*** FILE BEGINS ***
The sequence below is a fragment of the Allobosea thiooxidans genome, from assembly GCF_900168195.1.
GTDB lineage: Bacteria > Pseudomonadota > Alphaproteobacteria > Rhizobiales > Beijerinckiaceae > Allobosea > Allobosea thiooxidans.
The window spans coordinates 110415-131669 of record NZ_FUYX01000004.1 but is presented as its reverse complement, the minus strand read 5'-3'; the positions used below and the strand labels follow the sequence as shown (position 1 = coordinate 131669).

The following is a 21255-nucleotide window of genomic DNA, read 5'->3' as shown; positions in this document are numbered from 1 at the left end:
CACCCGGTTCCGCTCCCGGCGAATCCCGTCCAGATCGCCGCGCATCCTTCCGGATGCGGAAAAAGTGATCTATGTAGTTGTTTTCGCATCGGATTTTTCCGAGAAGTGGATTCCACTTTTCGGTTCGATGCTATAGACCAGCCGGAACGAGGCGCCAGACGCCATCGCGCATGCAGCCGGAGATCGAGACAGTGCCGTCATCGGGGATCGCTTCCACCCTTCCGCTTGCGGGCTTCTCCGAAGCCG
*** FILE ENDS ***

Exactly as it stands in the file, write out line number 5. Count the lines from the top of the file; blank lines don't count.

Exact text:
CACCCGGTTCCGCTCCCGGCGAATCCCGTCCAGATCGCCGCGCATCCTTCCGGATGCGGAAAAAGTGATCTATGTAGTTGTTTTCGCATCGGATTTTTCCGAGAAGTGGATTCCACTTTTCGGTTCGATGCTATAGACCAGCCGGAACGAGGCGCCAGACGCCATCGCGCATGCAGCCGGAGATCGAGACAGTGCCGTCATCGGGGATCGCTTCCACCCTTCCGCTTGCGGGCTTCTCCGAAGCCG